The Hague Convention of 25 October 1980 on the Civil Aspects of International Child Abduction seeks to protect children from the harmful effects of abduction and retention across international boundaries by providing a procedure to bring about their prompt return. To implement these objectives, the Convention creates a system of close co-operation among the judicial and administrative authorities of the Contracting States and requests Contracting States to use the most expeditious procedures available under their own laws for Convention proceedings. A recent decision of the Japanese Supreme Court shows the conflict between the desire to protect factual situations altered by the wrongful removal or retention of a child, and that of guaranteeing respect for the legal relationships which may underlie such situations.

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  • Interview Professor Yves Daudet

    Professor Daudet officially retired as Secretary-General of The Hague Academy of International Law. A special farewell ceremony and reception were held in his honor during which the new Secretary- General, Professor Jean- Marc Thouvenin was formally introduced. Mr Daudet graciously agreed to be interviewed. Find out more how he looks back on his time at the Academy, his many highlights and accomplishments and how he will continue to stay involved in the future of the Academy.

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  • The Harmonization of European Family Law: Work in Progress

    With the aim of offering citizens in the European Union legal certainty in cross border family law situations the EU has increasingly come to define key aspects of jurisdiction, applicable law and recognition and enforcement of judgments on divorce, maintenance, and disputes over children, including international child abduction, and provided new frameworks for cross-national cooperation. This blog gives an overview of the main EU regulations in the field of international family law.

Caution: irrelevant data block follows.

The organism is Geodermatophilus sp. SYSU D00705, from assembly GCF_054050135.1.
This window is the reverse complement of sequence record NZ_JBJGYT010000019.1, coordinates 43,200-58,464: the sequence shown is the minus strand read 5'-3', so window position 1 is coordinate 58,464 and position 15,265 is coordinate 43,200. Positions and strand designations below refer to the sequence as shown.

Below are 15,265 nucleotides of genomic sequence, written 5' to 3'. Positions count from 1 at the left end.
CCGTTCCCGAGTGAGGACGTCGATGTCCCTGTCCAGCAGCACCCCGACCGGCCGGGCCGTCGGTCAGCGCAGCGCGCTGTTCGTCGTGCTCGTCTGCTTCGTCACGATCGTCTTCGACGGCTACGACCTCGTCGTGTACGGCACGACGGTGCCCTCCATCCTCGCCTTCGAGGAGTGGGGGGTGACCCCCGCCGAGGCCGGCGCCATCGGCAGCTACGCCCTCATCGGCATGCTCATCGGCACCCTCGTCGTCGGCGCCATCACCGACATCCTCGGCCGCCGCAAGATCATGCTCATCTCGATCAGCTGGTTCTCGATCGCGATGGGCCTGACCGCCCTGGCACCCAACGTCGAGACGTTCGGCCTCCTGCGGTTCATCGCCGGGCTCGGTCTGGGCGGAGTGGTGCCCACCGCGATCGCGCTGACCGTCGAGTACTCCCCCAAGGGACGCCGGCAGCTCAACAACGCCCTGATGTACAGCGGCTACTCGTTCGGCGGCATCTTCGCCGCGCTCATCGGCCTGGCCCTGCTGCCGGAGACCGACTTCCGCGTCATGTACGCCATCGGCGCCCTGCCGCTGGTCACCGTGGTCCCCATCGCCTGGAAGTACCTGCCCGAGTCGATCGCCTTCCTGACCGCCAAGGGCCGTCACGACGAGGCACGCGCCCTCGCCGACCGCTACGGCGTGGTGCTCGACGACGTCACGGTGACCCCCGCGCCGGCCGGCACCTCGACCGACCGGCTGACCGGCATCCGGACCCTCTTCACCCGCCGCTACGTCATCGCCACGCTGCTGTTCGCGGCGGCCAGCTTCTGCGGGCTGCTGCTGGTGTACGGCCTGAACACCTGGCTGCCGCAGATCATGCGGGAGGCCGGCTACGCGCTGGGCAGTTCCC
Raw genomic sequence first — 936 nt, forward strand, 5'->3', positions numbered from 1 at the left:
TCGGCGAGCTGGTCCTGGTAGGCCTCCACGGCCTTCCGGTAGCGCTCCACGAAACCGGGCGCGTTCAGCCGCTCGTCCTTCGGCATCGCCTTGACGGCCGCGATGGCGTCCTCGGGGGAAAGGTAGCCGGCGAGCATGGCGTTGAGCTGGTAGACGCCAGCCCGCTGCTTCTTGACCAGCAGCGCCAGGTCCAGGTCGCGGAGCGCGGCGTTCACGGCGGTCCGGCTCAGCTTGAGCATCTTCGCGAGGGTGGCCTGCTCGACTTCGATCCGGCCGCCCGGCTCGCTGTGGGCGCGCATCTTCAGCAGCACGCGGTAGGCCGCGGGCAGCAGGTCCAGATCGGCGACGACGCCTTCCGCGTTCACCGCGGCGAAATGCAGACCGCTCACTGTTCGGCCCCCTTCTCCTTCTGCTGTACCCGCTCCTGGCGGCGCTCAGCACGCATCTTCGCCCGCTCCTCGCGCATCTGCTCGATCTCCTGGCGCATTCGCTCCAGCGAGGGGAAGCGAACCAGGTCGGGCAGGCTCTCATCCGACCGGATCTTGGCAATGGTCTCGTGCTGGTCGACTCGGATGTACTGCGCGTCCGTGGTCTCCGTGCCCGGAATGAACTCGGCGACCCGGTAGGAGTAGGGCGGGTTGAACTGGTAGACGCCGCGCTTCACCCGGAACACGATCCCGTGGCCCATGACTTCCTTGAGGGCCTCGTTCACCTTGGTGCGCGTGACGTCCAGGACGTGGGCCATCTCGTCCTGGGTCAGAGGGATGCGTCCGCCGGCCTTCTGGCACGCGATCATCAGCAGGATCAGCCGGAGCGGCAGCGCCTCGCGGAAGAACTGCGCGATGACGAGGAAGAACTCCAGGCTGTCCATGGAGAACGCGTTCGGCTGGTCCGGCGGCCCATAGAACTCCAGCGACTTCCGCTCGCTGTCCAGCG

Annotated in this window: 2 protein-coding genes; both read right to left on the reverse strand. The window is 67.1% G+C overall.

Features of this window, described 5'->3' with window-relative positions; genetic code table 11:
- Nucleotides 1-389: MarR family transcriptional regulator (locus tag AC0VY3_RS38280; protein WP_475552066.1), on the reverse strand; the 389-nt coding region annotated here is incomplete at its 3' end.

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  • Towards a Toolbox for Nationality Legislation

    From 13 to 14 October Prof. Dr. Gerard–René de Groot will host his farewell seminar on the ”Future of nationality law” at Maastricht University. In this seminar specialists in the field of nationality law will discuss how academia and civil society can best collaborate in the fight to eradicate statelessness. With whole populations adrift, nationality and citizenship today are critically important to gain admittance in a state. Nationality is in fact commonly regarded as an inalienable right of every human being. Thus, the UN Universal Declaration of Human Rights (1948) states that “everyone has the right to a nationality” and that “no one shall be arbitrarily deprived of his nationality.”